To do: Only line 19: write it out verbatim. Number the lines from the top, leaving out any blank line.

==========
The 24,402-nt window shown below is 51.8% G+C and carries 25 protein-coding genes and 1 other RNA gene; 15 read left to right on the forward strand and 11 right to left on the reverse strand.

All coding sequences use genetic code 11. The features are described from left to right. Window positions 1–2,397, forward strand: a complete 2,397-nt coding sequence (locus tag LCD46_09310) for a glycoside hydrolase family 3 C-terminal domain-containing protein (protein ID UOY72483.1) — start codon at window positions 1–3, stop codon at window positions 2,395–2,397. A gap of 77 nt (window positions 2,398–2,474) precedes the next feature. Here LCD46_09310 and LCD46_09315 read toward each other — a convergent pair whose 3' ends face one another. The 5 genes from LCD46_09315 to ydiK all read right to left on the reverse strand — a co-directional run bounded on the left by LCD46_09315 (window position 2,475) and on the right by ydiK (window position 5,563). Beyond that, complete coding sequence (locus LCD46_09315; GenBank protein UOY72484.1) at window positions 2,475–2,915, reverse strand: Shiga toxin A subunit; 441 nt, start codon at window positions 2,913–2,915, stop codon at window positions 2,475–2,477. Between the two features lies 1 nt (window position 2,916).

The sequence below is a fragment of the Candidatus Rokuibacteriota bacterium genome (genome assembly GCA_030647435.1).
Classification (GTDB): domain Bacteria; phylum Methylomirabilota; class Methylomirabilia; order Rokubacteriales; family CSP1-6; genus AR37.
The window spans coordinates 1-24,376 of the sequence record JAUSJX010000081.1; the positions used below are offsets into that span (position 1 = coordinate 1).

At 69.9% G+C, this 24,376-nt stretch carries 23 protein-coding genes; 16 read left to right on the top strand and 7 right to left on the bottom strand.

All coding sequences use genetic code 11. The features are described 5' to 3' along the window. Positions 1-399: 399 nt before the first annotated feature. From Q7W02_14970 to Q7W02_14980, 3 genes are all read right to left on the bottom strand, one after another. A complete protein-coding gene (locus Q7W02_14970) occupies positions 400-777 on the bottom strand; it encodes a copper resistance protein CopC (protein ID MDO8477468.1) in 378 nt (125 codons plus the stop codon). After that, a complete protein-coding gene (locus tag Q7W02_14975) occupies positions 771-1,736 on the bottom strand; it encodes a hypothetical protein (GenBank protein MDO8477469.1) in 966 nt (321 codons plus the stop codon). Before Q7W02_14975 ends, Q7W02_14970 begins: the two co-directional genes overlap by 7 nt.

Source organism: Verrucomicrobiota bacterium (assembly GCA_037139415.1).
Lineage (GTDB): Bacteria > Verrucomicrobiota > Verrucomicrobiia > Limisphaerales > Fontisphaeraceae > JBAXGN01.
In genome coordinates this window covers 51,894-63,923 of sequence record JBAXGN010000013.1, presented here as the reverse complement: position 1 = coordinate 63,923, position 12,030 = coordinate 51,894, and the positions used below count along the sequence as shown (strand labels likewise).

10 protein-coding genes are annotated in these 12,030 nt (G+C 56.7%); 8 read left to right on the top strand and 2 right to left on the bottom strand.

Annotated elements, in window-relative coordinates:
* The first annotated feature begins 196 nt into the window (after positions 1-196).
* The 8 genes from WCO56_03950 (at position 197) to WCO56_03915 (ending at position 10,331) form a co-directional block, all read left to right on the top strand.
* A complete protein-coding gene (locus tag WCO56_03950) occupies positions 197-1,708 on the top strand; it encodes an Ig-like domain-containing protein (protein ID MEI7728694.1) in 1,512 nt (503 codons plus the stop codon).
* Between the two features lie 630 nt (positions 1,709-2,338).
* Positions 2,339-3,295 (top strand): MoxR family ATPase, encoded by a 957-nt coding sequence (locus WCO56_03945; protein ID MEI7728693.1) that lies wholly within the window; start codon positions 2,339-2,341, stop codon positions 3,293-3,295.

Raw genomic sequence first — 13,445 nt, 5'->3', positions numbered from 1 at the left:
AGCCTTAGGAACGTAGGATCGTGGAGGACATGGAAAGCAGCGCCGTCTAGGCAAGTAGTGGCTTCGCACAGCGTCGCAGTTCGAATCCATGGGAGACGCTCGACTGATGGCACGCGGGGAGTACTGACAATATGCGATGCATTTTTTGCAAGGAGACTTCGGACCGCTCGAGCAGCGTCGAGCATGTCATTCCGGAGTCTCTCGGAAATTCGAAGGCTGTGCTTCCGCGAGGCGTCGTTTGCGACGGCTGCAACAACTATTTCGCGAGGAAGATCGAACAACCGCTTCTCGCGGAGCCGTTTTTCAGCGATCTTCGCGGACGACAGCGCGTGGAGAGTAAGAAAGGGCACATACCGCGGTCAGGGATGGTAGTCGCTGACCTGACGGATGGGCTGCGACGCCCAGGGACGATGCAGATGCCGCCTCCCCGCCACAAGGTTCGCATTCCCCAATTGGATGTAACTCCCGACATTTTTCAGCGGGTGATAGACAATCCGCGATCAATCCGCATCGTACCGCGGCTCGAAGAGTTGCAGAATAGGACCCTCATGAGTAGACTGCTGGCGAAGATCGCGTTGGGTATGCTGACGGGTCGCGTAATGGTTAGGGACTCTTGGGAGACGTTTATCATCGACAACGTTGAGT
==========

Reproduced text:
AGCCTTAGGAACGTAGGATCGTGGAGGACATGGAAAGCAGCGCCGTCTAGGCAAGTAGTGGCTTCGCACAGCGTCGCAGTTCGAATCCATGGGAGACGCTCGACTGATGGCACGCGGGGAGTACTGACAATATGCGATGCATTTTTTGCAAGGAGACTTCGGACCGCTCGAGCAGCGTCGAGCATGTCATTCCGGAGTCTCTCGGAAATTCGAAGGCTGTGCTTCCGCGAGGCGTCGTTTGCGACGGCTGCAACAACTATTTCGCGAGGAAGATCGAACAACCGCTTCTCGCGGAGCCGTTTTTCAGCGATCTTCGCGGACGACAGCGCGTGGAGAGTAAGAAAGGGCACATACCGCGGTCAGGGATGGTAGTCGCTGACCTGACGGATGGGCTGCGACGCCCAGGGACGATGCAGATGCCGCCTCCCCGCCACAAGGTTCGCATTCCCCAATTGGATGTAACTCCCGACATTTTTCAGCGGGTGATAGACAATCCGCGATCAATCCGCATCGTACCGCGGCTCGAAGAGTTGCAGAATAGGACCCTCATGAGTAGACTGCTGGCGAAGATCGCGTTGGGTATGCTGACGGGTCGCGTAATGGTTAGGGACTCTTGGGAGACGTTTATCATCGACAACGTTGAGT